The Honda CRX is one of my very favorite 1980s cars, hailing from an era when Americans paid well over MSRP and/or waited for months for the privilege of getting a new Honda. Twenty years ago, I owned a few early CRXs (before giving up on the carbureted CVCC examples, which were impossible to get through California’s strict emissions tests due to the “Map of the Universe” tangle of vacuum lines), and I often thought of getting a fuel-injected late CRX.
Such cars were expensive back then, but values have plummeted to the point where I now see 1988-1991 CRXs at U-Wrench-type yards. Here’s one in the San Francisco Bay Area.
The Honda CRX is one of my all-time favorite cars, especially the first-generation 1984-87 models. I have owned quite a few of them and found that the CRX’s combination of reliability (if you didn’t overheat and blow the head gasket), driving enjoyment, fuel economy, and cheap purchase price was impossible to beat for a daily driver in the 1990s. CRXs are rare in self-service junkyards now, most of them having been used up and discarded decades ago, and the few that I see get stripped to nothingness within days of hitting the yard.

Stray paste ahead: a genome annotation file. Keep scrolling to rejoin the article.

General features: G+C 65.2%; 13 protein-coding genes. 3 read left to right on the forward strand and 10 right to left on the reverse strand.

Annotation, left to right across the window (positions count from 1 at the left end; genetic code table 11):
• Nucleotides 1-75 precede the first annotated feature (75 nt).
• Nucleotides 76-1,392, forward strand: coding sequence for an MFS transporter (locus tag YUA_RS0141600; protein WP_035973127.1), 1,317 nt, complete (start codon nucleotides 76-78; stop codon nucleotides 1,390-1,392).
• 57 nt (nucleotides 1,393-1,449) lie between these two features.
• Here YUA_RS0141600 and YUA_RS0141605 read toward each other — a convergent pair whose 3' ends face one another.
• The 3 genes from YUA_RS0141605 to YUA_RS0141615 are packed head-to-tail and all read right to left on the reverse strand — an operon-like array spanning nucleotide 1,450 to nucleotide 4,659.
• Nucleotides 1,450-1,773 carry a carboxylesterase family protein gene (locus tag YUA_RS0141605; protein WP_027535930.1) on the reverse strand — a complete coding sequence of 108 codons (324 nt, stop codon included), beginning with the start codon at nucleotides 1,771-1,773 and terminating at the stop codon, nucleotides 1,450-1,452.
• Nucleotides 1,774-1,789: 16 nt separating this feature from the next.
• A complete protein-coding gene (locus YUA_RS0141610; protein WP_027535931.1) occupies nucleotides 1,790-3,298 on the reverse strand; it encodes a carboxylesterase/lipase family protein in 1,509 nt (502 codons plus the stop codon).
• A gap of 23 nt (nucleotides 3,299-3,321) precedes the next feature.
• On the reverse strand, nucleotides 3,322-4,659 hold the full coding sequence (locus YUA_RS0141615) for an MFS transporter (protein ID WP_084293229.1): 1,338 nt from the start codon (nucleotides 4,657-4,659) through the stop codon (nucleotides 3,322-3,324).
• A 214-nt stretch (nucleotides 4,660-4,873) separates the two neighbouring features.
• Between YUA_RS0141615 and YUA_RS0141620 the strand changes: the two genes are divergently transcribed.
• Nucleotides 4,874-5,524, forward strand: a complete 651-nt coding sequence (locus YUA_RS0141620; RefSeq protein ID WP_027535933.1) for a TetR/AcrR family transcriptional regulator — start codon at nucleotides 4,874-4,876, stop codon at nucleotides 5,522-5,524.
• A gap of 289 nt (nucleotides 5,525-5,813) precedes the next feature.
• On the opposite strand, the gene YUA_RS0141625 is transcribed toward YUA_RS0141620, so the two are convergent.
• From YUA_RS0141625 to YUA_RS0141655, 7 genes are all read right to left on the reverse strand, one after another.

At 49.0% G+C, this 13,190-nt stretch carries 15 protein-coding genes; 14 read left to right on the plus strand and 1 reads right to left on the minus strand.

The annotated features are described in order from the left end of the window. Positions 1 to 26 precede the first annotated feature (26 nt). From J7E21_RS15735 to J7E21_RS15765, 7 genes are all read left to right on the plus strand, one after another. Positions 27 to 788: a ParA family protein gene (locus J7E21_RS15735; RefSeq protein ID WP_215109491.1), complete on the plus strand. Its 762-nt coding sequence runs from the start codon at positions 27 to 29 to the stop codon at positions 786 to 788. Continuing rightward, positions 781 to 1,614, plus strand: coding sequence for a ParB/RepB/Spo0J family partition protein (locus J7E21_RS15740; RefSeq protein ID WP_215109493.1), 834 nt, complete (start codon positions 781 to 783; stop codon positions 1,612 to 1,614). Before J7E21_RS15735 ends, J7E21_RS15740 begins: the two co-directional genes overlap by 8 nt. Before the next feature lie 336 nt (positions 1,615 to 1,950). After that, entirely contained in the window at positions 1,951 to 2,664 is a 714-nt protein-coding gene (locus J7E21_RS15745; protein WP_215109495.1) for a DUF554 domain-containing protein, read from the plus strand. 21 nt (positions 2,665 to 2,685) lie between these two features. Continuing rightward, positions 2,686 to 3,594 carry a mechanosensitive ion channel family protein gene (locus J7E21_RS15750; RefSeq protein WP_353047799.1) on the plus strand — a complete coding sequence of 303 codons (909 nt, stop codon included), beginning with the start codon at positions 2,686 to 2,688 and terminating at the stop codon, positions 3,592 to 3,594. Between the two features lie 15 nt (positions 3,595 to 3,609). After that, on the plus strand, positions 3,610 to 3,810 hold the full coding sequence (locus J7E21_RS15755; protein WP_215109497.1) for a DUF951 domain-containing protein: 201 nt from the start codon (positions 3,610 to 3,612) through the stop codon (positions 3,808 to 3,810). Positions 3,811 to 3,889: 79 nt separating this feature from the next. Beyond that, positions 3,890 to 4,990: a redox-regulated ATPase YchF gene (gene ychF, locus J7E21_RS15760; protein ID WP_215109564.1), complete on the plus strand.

Here’s an unusually complete ’86 that I found in a Denver yard last week.
My reference point for “old cars” is an old MGB, owned by my friend Paul. Passed down from his father, Paul’s MGB has less than 70,000 original miles and every conceivable part that needed replacing had been swapped out for new during its relatively easy lifetime. When Paul offered me a chance to drive it, it took me all of two seconds to agree on waking up at 6 AM on a weekend just to do so.
After Clueless Racing won the American Irony race, they spent 18 months in the wilderness, leading in race after race… and then their engine would blow another head gasket or throw another rod. They did everything right, but fell afoul of LeMons Rule #11B: Hondas Blow Up. Today, however, the Clueless Racing CRX grabbed the lead early on Saturday and never relinquished it.
So many 24 Hours of LeMons teams have their still-beating hearts torn out by the Civic and Integra, race after race; the little Hondas are very quick around a road course (which is the evil lure that makes teams want to race them), but the B and D engines have this terrible head-gasket-blowing problem. When they’re not losing the head gasket— usually 15 hours into a 20-hour race— then they’re shooting connecting rods in all directions. Who cares? When today’s race session was over, Honda products sat in the top three positions.
There was a time in the late 1990s and early 2000s when I had two 1985 Civic hatchbacks and an ’85 CRX, all at the same time. They were fun to drive, sipped gas, rarely malfunctioned, and Pick-Your-Part in Hayward always had at least a half-dozen compatible parts donors on the yard. Truly, it was Civic Utopia.
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